MIAMI – Today in Aviation marks the 51st anniversary of the first flight of the Fairchild Swearingen Metroliner in 1969.

The Fairchild Swearingen Metroliner (formerly the Swearingen Metro and later the Fairchild Aerospace Metro) was a 19-seat, twin-turboprop, pressurized airliner first produced by Swearingen Aircraft and later by Fairchild Aircraft at its San Antonio, Texas facility.

Vee H Aviation VH-VEK Fairchild SA-227DC Metro 23 c:n DC-845B – Location- Da Vinci Blvd, Brisbane Airport. Photo: Wiki Commons.

Metroliner Origins


Gradual modifications to Swearingen Merlin’s Beechcraft Twin Bonanza and Queen Air business turboprop-powered business aircraft paved the way for the Metroliner. It was dubbed Excalibur by Ed Swearingen, the Texas fixed-base operator (FBO) who spearheaded the development of the type.

Construction of the Metro prototype began in 1968. At the end of 1971, Fairchild, which marketed the Metro and built its wings and engine nacelles, purchased 90% of Swearingen, renaming the company Swearingen Aviation Corporation.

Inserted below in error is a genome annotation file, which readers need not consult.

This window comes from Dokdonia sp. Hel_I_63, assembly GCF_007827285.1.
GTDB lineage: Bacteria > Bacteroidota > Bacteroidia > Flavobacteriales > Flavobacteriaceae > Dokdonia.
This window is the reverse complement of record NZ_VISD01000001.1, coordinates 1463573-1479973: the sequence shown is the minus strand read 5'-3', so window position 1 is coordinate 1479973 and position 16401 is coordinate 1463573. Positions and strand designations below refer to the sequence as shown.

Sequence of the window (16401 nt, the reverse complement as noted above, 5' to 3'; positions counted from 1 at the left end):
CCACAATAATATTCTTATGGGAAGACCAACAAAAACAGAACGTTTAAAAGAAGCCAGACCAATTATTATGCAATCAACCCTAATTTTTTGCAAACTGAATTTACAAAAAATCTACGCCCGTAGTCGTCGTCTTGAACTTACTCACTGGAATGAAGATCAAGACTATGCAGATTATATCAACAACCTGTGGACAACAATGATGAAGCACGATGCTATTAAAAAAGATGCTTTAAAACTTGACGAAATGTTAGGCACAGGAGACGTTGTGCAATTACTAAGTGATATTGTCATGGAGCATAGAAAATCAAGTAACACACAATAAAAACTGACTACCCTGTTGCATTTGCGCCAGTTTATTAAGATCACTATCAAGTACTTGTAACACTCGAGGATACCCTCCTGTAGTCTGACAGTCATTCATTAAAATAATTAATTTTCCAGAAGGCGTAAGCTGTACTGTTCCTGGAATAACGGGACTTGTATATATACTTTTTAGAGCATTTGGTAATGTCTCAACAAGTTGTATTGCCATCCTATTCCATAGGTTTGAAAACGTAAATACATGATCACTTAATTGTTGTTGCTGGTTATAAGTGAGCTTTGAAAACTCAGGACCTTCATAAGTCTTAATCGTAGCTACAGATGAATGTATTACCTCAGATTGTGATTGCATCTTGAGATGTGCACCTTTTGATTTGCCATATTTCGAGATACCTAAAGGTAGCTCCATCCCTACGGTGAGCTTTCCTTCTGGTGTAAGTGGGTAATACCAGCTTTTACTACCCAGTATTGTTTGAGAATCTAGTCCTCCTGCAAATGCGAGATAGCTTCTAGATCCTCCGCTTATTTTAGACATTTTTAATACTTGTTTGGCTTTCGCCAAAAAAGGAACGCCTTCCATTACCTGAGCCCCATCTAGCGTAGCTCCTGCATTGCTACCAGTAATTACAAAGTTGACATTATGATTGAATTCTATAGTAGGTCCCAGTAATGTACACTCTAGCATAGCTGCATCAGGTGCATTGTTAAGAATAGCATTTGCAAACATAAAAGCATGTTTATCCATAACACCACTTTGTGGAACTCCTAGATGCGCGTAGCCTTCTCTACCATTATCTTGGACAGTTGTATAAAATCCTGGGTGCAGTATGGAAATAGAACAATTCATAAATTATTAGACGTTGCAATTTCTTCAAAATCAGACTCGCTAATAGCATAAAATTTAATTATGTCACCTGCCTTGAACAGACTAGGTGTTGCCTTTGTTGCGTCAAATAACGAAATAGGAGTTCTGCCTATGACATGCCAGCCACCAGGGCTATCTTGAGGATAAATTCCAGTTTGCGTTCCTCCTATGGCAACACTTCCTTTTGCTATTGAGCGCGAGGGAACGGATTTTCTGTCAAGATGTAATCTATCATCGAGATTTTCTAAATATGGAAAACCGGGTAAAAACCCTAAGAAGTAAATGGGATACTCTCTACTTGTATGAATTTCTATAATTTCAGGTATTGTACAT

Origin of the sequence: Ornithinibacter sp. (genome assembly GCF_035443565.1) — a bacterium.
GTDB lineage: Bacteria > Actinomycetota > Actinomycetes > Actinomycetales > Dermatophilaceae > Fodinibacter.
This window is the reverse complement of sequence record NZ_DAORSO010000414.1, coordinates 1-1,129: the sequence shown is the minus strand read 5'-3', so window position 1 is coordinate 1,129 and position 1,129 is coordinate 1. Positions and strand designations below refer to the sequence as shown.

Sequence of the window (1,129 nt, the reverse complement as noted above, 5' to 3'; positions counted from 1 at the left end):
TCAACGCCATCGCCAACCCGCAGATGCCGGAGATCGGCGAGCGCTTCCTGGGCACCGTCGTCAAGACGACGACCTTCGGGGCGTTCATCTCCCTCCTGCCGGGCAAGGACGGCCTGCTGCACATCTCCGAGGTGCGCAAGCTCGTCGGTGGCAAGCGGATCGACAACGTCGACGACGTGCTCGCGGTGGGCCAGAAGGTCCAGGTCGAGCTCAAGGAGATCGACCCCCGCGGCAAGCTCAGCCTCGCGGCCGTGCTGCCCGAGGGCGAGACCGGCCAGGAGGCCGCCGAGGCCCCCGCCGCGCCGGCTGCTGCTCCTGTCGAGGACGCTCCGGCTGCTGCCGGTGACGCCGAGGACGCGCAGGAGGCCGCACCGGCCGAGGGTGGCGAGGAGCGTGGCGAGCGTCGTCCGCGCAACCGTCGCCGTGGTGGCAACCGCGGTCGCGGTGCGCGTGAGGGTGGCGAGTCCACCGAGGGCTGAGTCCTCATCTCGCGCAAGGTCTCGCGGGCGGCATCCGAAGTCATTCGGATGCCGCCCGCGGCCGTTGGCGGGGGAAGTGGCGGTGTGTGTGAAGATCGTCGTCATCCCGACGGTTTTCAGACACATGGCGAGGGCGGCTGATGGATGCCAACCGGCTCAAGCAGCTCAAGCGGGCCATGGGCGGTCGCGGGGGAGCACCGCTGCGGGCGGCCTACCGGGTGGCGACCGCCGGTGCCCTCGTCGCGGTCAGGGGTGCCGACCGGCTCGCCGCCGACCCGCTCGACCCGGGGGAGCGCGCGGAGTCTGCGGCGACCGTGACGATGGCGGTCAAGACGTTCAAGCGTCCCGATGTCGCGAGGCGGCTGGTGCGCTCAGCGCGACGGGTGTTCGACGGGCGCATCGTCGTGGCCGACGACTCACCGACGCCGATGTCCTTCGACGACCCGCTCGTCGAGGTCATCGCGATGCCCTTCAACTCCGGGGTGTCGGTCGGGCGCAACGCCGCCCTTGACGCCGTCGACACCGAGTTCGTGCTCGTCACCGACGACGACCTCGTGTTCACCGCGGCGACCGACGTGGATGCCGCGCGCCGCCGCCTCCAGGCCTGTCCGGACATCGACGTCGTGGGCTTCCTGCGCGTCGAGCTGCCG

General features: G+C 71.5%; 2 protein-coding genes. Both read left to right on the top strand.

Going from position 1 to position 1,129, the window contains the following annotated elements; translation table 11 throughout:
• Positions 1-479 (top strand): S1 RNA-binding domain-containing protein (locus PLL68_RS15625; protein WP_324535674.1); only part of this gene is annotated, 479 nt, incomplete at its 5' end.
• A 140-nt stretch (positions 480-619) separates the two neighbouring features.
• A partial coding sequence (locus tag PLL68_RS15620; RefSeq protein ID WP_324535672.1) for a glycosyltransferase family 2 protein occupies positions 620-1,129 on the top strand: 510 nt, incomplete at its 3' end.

According to Airways magazine Vol. 8, No. 4; Issue 64, June 2001, it was at this stage that the previously cash-strapped company was able to put the Metro into production.

An Australian air Express purpose-built SA227-AT Expediter freighter without cabin windows. Photo: Wiki Commons.

Initial Operations


In 1972, Societe Miniere de Bakwanga (MIBA) in Kinshasa, Zaire, received two of the original Metro model, the first customer to bring the Metro into service. Commuter Airlines became the first airline to bring them into operation in January 1973 followed by Air Wisconsin (ZW) shortly after.

It also went into service with Perimeter Aviation (YP) in Canada, a long-term operator of the Metro II and III. Perimeter modified the types using a four-bladed propeller that was less susceptible to stone chips on gravel runways.

Throughout Australia, the Metroliner has been especially popular. After the first Merlin IVA arrived in 1975, approximately 20% of the fleet has been based there. According to the CASA Australian civil aircraft registry, as of December 2008, 61 Metros and Expediters were registered in Australia, more than all of its industry rivals combined.

Production of the Metroliner ended in 1998.


Featured image: A Metro II converted for cargo with a large freight door on the left side at the rear. Photo: Wiki Commons.